I don’t think you read the article carefully, or are familiar with the issue he was addressing. The IPCC created models of what warming wold look like from different sources. The one for CO2 warming predicts a hot spot in the upper atmosphere over the tropics, so is it any surprise that this is the data that was analyzed? What do surface temperatures, and areas other than the tropics have to do with the issue he raised? Absolutely nothing.
Well this is as frail as an argument can get. Had only the reanalyzed data been plotted you might have a semblance of an argument, but since all the data - balloon, satellite, and reanalyses - was shown there’s nothing here at all.
Again, I don’t think you understand at all the significance of the argument. It was the IPCC that predicted a hot spot over the tropics at a specific altitude range as being indicative of CO2 warming. The presence of warming, but the absence of the CO2 indicator really ought to mean something, like maybe the models don’t really model the actual climate very well, or if they do then warming is not being caused by CO2.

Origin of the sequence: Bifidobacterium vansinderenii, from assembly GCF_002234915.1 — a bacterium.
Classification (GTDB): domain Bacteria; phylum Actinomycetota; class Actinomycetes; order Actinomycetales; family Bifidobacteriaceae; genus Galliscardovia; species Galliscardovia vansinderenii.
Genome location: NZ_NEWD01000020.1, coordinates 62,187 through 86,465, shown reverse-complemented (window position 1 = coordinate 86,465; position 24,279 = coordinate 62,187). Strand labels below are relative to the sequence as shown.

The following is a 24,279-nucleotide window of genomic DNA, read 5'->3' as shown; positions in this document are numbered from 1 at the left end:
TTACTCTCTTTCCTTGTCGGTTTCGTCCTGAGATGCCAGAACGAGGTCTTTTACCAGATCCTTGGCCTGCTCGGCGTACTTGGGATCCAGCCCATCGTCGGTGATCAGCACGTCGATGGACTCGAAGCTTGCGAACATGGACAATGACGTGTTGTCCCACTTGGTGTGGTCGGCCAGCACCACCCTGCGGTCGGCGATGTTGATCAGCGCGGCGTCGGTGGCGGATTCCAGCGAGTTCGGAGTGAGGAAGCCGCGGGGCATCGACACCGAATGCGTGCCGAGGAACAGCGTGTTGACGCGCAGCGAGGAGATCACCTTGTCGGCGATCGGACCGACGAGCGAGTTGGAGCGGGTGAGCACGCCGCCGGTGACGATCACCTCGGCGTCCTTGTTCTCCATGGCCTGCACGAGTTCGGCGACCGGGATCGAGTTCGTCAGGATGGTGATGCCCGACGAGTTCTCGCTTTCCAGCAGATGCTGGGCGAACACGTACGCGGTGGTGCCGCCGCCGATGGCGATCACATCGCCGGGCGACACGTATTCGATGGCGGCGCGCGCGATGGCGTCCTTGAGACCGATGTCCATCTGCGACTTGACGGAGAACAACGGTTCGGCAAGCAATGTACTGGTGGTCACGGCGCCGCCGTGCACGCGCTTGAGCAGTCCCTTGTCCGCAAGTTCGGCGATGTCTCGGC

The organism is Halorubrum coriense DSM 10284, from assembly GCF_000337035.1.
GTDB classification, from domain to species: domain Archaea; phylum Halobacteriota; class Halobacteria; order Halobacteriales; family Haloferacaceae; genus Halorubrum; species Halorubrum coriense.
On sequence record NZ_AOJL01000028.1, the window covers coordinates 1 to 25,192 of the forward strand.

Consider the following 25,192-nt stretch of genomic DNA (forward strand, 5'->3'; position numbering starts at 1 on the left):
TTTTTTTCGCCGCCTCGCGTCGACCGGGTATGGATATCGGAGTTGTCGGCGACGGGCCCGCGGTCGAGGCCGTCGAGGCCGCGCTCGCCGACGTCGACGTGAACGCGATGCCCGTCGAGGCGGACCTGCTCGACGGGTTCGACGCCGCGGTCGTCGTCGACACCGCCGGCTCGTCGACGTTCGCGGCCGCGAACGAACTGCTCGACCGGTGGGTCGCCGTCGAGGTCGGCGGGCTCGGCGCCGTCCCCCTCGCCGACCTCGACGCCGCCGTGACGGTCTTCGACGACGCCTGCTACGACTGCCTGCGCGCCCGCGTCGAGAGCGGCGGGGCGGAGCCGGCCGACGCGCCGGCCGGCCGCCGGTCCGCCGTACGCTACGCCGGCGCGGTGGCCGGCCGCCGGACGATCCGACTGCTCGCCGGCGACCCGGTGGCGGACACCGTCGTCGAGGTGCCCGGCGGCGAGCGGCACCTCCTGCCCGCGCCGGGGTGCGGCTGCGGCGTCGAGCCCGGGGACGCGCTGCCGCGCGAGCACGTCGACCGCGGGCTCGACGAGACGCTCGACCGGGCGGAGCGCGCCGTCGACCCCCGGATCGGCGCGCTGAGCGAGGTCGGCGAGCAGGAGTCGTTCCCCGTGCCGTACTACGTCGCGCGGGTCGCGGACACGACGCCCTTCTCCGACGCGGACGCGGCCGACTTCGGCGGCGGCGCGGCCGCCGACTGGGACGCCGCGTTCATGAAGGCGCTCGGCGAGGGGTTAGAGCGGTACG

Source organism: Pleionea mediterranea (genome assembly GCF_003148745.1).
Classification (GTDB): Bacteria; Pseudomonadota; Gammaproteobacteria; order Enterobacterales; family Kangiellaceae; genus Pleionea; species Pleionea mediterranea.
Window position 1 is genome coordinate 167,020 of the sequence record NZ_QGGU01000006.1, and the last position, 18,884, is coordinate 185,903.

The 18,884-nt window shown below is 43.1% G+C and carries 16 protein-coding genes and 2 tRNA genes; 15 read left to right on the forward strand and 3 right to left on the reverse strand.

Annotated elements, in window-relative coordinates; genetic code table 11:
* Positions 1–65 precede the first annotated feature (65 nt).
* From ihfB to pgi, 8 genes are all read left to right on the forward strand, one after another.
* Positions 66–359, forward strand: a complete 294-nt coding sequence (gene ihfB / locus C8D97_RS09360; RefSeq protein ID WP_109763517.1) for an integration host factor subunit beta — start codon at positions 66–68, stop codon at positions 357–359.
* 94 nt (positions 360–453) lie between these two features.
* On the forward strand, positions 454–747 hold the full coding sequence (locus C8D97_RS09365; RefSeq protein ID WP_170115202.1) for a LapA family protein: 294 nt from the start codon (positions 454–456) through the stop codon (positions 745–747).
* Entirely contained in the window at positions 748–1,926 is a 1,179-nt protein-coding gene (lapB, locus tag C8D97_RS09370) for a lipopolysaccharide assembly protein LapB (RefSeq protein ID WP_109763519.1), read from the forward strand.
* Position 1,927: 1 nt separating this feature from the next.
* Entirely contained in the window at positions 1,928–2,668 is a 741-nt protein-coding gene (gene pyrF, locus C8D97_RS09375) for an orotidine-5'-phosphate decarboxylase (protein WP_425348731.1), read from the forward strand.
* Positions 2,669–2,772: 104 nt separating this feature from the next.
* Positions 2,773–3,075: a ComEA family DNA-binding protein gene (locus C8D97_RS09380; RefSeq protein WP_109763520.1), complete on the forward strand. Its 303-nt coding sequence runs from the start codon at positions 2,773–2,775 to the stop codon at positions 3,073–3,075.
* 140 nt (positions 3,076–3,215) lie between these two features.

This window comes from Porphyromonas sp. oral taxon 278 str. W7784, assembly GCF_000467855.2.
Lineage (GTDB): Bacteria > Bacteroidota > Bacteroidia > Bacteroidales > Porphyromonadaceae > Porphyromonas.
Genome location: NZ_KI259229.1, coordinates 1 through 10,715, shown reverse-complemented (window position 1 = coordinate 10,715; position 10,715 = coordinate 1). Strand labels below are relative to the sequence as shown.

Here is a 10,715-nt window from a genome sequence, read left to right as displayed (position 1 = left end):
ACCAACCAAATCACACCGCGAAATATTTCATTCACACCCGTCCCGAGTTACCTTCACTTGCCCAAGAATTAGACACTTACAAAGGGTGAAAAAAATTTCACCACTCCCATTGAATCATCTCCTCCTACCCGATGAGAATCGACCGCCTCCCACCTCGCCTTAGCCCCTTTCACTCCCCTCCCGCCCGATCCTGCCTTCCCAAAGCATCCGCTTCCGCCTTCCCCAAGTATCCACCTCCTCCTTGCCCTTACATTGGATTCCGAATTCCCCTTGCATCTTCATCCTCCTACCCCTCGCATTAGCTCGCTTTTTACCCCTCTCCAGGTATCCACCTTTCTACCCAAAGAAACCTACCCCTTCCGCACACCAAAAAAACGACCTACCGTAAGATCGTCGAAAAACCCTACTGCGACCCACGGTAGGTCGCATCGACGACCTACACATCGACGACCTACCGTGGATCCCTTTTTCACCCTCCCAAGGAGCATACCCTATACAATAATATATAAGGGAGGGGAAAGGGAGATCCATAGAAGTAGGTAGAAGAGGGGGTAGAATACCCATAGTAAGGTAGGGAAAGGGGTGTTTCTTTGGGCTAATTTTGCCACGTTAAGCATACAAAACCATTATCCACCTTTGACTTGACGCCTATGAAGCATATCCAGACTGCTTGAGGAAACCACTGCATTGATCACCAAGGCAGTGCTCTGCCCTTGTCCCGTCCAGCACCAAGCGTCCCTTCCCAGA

I imagine you wouldn’t have been so eager if you understood the thrust of the argument. The IPCC predicted a very specific heat signature for CO2 greenhouse warming - a “hot spot” over the tropics. It isn’t there.